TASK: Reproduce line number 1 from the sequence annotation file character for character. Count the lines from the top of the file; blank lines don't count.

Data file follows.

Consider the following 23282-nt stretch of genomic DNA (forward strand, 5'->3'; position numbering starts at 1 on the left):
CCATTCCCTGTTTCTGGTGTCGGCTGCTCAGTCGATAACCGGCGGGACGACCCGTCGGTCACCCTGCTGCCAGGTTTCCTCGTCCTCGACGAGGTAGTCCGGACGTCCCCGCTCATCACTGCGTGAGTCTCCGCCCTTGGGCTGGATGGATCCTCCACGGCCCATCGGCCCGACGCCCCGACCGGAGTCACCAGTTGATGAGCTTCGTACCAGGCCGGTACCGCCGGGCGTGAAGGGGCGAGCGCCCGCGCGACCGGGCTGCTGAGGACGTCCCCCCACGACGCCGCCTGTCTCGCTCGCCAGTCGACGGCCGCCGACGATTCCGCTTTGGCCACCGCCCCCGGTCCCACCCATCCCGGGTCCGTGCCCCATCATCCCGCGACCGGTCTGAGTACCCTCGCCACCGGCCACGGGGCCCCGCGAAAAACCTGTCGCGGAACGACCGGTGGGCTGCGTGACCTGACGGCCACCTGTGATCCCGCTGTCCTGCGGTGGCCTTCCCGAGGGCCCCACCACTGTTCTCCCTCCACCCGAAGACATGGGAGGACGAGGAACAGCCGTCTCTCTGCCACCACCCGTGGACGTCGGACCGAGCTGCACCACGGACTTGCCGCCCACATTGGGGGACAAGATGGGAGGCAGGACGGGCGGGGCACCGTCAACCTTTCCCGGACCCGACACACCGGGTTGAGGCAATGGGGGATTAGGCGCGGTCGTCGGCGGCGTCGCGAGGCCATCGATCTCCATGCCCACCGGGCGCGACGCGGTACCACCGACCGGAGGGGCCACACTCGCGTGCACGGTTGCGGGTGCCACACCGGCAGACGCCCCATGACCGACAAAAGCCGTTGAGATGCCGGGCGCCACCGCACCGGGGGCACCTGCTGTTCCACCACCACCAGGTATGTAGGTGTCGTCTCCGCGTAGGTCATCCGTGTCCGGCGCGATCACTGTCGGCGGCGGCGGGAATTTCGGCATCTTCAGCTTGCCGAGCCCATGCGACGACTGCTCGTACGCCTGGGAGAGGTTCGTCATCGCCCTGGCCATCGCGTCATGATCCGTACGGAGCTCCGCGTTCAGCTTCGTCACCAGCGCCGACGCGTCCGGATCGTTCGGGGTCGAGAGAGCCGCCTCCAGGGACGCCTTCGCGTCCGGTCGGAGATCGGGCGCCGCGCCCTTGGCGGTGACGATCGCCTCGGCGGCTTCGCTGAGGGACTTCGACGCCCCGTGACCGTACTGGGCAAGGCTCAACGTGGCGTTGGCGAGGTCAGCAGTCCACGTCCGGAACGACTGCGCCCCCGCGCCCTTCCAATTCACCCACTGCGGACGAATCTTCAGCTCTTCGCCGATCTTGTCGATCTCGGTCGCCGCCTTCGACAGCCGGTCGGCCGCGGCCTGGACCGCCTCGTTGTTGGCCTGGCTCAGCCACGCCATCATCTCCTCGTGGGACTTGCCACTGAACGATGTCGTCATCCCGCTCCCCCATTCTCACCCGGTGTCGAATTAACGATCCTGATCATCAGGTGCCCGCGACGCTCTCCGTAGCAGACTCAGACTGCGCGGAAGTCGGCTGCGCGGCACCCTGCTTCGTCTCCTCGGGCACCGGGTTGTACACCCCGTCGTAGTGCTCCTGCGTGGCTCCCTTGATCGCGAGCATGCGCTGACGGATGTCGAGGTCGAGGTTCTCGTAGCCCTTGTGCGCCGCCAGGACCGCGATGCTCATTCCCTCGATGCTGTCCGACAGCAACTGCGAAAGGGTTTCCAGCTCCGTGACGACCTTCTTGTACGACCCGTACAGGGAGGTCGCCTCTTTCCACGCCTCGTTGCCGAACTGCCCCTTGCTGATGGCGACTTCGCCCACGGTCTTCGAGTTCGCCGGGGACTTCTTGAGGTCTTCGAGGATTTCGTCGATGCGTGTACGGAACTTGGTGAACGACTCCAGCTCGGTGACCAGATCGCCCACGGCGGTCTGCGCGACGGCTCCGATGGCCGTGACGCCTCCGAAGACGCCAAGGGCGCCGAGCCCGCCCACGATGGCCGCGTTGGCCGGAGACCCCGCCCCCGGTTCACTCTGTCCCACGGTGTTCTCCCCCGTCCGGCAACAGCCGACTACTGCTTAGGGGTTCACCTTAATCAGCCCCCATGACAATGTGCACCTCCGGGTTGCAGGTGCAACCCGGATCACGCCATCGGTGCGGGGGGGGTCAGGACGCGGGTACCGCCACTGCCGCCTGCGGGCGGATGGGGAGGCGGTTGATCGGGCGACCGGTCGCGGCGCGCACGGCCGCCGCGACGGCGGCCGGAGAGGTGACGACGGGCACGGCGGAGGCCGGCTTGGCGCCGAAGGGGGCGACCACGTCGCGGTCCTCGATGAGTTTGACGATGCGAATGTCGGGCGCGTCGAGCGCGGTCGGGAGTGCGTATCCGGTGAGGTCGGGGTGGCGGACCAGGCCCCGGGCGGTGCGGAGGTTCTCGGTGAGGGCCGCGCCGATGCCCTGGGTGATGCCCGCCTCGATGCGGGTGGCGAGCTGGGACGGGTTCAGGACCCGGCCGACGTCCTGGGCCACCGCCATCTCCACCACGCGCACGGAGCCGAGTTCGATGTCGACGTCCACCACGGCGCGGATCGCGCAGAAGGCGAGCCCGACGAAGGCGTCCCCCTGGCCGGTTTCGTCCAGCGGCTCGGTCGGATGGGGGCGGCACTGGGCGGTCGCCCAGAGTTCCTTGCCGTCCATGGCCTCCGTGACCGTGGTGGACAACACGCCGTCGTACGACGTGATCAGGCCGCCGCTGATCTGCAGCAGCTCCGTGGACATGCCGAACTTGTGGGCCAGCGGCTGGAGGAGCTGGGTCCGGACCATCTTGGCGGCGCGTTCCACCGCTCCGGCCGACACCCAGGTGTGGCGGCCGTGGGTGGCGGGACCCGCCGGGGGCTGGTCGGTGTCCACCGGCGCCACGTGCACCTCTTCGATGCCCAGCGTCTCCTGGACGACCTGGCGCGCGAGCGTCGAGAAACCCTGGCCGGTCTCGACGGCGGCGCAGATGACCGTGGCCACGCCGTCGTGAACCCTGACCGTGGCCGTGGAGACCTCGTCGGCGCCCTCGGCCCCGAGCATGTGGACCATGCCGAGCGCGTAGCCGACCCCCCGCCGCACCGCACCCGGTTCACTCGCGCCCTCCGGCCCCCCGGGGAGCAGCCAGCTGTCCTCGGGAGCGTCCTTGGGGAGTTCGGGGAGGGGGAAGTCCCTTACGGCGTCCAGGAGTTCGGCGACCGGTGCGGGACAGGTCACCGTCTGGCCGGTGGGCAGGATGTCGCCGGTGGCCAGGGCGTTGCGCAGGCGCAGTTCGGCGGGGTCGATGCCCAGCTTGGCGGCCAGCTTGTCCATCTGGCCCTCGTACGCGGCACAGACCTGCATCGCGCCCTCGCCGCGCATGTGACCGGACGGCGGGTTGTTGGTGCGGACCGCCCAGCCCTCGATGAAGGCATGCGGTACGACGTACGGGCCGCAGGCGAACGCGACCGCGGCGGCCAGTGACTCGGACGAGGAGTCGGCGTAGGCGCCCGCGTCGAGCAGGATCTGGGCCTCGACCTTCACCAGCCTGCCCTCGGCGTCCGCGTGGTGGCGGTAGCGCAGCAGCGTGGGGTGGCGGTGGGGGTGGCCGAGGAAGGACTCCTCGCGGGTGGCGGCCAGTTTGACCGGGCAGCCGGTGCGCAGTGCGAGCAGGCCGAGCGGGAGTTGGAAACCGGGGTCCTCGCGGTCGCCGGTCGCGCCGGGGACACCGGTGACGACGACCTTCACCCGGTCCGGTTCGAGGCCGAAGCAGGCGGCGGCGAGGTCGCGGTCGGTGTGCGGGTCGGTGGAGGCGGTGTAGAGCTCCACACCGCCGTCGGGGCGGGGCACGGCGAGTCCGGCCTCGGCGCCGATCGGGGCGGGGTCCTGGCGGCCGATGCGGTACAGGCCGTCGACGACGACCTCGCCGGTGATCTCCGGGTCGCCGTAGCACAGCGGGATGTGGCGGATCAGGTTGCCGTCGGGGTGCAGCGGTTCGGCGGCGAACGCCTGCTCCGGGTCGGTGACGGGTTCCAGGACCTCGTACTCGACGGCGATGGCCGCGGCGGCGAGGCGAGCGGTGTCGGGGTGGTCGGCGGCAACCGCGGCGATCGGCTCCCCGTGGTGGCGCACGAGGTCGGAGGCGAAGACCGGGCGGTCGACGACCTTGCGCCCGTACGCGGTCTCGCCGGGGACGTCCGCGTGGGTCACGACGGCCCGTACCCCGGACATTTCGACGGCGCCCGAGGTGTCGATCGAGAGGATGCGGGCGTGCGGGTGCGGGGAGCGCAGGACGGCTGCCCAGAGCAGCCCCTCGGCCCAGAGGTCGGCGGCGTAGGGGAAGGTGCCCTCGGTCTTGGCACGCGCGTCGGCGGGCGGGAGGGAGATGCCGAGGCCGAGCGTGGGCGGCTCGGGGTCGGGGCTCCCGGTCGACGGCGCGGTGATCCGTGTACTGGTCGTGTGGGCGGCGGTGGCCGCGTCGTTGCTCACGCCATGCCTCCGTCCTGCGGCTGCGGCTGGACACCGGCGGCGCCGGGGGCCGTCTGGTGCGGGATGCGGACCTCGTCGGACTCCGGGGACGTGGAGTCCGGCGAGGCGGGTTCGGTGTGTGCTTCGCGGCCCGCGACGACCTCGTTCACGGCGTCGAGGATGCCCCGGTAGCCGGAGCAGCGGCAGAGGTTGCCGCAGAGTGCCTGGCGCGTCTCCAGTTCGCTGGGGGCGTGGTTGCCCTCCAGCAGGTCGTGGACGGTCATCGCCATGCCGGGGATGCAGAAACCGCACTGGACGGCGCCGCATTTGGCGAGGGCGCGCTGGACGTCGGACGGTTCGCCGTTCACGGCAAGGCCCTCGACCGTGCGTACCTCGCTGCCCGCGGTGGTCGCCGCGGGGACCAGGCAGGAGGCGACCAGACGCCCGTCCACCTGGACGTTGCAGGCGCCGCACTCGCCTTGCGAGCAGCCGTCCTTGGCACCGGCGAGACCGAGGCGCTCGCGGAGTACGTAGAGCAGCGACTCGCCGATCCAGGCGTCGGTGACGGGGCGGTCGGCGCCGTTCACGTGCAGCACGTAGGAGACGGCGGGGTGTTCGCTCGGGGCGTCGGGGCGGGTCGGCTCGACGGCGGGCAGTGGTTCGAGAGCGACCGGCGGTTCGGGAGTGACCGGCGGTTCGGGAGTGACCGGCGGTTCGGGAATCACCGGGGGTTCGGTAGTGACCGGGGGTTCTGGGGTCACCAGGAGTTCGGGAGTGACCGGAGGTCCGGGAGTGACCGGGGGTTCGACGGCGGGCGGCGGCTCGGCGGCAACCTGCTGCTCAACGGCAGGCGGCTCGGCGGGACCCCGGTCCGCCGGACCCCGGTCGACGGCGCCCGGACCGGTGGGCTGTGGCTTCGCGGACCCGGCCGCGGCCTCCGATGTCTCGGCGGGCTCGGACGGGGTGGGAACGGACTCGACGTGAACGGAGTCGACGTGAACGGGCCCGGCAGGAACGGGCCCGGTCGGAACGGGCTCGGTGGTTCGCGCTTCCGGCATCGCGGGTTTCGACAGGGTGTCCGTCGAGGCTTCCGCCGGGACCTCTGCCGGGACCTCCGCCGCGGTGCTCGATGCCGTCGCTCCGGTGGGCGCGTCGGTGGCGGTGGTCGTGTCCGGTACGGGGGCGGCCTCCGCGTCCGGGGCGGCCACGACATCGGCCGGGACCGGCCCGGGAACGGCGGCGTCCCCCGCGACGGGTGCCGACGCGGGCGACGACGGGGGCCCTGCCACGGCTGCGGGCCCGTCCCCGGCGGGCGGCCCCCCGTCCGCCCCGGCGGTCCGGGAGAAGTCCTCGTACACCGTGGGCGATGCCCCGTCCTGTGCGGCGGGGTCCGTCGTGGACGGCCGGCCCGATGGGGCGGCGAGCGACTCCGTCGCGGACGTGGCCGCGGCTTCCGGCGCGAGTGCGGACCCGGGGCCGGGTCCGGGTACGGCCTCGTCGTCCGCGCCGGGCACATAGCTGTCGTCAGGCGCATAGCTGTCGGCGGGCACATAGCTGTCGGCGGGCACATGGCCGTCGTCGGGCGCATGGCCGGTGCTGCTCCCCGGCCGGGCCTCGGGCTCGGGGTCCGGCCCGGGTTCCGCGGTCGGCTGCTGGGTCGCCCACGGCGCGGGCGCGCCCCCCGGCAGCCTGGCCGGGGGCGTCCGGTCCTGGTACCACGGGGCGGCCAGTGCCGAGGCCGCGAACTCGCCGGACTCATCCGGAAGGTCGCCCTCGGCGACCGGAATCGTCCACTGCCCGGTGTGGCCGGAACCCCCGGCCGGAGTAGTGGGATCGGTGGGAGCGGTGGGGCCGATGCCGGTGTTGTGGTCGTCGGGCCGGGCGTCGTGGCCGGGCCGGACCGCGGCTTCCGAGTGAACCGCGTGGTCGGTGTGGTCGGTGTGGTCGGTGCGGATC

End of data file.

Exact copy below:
Consider the following 23282-nt stretch of genomic DNA (forward strand, 5'->3'; position numbering starts at 1 on the left):